Liverpool and the North West Stands for Jesus

John, Paul, George and Ringo—the Fab Four. The Beatles started out in Liverpool, England, and have been called the most influential band of all time.

But Thursday in Liverpool, pastors and ministry leaders came to hear about the most influential person of all time—Jesus Christ—and be encouraged in their mission.

The gathering is part of a four-city Evangelism Summit that began Tuesday in Glasgow, Scotland, and continues next week in Cardiff, Wales, and in London, England, on November 15.

Attendees Jerome and Debbie Pressley are worship leaders and newlyweds. Jerome admires Billy Graham’s ministry and says that reading his books and seeing him preach “created this kind of fire burning in my belly to spread the Gospel.”

Thursday’s event was like a reunion for some of the 500 attendees, embracing old friends in the ministry while also connecting with new ones.

Paul Brown was one of many from Liverpool at the summit. Working for The Message Trust, a Christian charity, his job is to “build relationships with lads in prison,” he said.

Teaching courses to some of the most violent inmates, he’s not afraid to share the Gospel. “The lads are desperate and really, really open,” sharing how 120 inmates have become Christians in the last 9-10 months. Brown talks them through anger, depression and more.

He connects with some through his testimony, including inmates who’ve thought of taking their life.

He felt that way himself once.

Hillsborough Tragedy

On April 15, 1989, Brown was at Liverpool’s Hillsborough Stadium for a semi-final match between Liverpool and Nottingham Forest’s football teams. Sold out, fans packed the pens, or bleachers.

Overcrowding caused the fans to crush each other. Climbing a 7-foot fence, Brown’s dad got out, pulled him over and then Brown pulled his two mates over. “We were the last to get out before they died.” 96 Liverpool fans perished in the tragedy.

Brown wished God had let him die, too.

“My life had just hit rock bottom,” he said, having been recently laid off and about to be divorced.

But God didn’t give up on him. Two months later, Paul pulled out a New Testament his brother had given him and opened it, searching for signs that God was real. The Lord gave him three signs and Brown began weeping.

“It was like God was wrapping a warm blanket around me, wrapping His arms around me and saying, ‘Paul, I love you and I’ve got a purpose and a plan for your life.’”

And He did.

“Since then, God’s given me a heart for the orphan, the addict, the homeless,” shared Brown.

Sold Out for God

“I’m sold out for God, really,” offered Jilly Styles, an attendee from Sandbach, Cheshire, England. “Nothing else matters to me.”

When Franklin Graham came to England for the 2018 Lancashire Festival of Hope, Styles made plans to go.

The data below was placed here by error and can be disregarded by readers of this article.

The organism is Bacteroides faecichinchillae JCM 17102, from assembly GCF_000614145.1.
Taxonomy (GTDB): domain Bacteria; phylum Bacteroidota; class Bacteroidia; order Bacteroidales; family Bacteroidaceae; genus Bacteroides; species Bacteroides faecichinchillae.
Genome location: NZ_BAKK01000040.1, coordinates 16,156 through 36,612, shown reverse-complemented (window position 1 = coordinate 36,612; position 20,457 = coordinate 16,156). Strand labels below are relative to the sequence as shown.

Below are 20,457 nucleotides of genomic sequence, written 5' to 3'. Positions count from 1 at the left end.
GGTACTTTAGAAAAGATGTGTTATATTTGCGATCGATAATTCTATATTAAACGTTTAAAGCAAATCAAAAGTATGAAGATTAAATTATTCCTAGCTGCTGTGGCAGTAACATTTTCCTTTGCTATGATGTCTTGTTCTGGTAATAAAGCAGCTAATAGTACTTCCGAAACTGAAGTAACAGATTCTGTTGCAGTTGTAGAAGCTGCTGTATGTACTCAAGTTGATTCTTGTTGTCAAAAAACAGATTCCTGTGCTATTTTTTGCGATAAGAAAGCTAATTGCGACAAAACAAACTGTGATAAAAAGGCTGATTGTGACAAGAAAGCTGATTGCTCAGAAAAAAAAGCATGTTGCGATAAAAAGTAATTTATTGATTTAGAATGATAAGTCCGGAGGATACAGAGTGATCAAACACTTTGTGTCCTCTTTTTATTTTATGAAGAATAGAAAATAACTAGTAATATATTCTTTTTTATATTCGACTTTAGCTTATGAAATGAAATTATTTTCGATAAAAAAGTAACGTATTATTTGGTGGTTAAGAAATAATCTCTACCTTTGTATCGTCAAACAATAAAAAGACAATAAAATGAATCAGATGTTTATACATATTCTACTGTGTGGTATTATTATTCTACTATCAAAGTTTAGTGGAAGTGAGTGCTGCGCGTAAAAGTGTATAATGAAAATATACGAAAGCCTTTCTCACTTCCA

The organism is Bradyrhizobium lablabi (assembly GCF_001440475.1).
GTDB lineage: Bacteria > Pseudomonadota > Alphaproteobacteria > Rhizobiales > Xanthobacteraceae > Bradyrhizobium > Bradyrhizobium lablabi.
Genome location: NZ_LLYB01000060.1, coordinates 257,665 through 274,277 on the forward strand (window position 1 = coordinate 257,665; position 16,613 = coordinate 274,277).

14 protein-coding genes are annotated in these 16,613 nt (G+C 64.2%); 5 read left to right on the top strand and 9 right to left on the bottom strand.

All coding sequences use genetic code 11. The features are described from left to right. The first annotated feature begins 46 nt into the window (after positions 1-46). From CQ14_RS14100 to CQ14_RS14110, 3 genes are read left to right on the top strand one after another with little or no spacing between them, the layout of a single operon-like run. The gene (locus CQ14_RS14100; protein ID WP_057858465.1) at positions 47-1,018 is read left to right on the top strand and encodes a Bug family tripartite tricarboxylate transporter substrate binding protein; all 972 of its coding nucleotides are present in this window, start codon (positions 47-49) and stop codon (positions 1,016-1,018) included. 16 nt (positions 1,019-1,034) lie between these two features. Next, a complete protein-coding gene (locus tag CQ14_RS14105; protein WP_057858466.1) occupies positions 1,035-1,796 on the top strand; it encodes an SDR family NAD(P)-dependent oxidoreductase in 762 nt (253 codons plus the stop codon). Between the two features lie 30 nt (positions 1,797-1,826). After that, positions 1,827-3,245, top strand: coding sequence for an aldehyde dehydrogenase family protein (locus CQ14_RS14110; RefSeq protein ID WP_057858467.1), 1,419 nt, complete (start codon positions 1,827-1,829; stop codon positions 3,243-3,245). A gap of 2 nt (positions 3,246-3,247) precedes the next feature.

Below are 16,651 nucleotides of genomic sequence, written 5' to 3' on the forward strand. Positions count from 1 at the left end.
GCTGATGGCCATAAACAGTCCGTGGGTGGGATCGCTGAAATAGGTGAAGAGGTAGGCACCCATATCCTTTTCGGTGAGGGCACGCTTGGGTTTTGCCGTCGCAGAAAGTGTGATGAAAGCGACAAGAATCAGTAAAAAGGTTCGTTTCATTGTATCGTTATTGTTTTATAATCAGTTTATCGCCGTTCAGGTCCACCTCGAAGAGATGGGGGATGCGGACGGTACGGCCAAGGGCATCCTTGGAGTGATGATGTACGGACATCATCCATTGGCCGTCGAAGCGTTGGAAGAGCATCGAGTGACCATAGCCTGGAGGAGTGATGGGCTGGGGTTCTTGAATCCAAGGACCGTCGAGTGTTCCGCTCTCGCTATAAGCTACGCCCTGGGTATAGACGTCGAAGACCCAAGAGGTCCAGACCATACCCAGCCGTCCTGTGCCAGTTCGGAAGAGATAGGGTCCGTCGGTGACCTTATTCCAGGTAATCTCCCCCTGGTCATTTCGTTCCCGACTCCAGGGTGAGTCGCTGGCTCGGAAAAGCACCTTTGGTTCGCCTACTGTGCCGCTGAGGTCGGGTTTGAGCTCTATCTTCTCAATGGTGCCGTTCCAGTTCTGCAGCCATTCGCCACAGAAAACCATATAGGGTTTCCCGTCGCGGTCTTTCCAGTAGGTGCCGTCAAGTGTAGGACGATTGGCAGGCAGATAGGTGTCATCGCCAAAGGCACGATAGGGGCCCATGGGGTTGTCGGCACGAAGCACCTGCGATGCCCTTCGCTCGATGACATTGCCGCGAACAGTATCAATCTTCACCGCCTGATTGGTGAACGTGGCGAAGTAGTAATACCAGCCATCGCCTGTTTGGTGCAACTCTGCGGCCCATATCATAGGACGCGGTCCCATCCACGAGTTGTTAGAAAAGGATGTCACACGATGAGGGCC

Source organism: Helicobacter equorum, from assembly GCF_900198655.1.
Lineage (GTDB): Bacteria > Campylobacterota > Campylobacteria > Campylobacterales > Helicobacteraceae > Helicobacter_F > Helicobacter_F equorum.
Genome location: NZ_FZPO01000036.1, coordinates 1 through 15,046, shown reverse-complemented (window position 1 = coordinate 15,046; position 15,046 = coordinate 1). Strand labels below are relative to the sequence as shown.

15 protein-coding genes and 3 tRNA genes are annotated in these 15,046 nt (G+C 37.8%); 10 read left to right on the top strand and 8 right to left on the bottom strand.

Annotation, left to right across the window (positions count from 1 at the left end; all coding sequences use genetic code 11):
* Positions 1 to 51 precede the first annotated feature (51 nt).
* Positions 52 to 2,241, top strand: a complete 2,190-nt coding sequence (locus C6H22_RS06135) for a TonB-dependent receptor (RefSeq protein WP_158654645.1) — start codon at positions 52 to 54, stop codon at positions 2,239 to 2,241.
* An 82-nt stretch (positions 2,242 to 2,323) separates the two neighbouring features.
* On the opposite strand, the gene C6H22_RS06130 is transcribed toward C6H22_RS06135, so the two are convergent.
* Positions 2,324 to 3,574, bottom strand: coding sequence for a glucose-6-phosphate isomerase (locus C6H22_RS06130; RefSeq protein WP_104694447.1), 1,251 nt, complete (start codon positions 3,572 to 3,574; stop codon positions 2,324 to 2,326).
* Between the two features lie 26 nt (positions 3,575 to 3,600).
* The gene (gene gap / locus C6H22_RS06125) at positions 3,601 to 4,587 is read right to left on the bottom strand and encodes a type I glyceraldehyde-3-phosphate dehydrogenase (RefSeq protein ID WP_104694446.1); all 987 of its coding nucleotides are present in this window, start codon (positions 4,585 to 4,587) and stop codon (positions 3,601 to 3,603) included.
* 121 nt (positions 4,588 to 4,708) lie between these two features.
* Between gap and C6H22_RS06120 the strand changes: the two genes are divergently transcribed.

But there were consequences.

“We had six family members cut ties with us,” she said, plus she lost friends. “We fought on social media for Franklin [Graham],” Styles said, “and had such persecution over it.”

At Thursday’s summit, the subject of “deplatforming”—which means being removed from the opportunity to express a Christian perspective in any public arena—was briefly discussed.

Three years ago, bus ads for the Lancashire Festival of Hope with Franklin Graham were pulled in Blackpool, England. The ads, which simply read “Time for Hope,” were taken down because of Franklin Graham’s religious beliefs on traditional marriage.

In April of this year, a court ruled that the Lancashire Festival of Hope with Franklin Graham was discriminated against by the Blackpool Borough Council and Blackpool Transport Services Limited.

“This is an important moment for religious freedom in the UK,” Franklin Graham said in July. “We’re grateful to God for the final outcome of this case, and for what it will mean for churches and Christians across the U.K. in the years ahead.”

Styles came to the summit to support Franklin Graham and to represent her church, Hope Church in Crewe, England.

Summit Speaker Dr. Stephen McQuoid.

“I’ve had a lot of threats about preaching the cross, which you do,” she said, even death threats. … “It’s a high price.

“The Gospel is free but it costs you everything.”

‘Rare As Hen’s Teeth’

“Pastors and believers have to look outward,” said summit speaker Dr Stephen McQuoid, general director of  GLO Europe, a Christian mission based in Motherwell, Scotland.

And get out in the community.

“We’ve got to be authentic and real, but we need to grasp this vision that there are people … who may never have a conversation with a Christian or anyone who goes to church because church attendance now is ‘rare as hen’s teeth.’”

Telling pastors in Liverpool Thursday, “Unless we are [sharing Jesus], why should anyone else do so?”

Offering to take people with you to meet some non-Christian friends at a coffee shop is a good way to start, he said. “Show them how to ‘talk Jesus’ in a relaxed atmosphere.

“We need to take the lead. Go back [home] with a sense of urgency” of what’s to come.

Paul Brown couldn’t agree more.

“I’m expecting a revival. Whenever God does a major move in society, he says, it starts in prisons. Look at the book of Acts or look at China, Iran, Afghanistan.”

When God works in prisons, he said, then things start happening in the community.

“I’m seeing it in our prison and my colleague’s prison. So I’m convinced something big is about to happen.”

Do you know Jesus Christ? Pray now and invite him into your heart.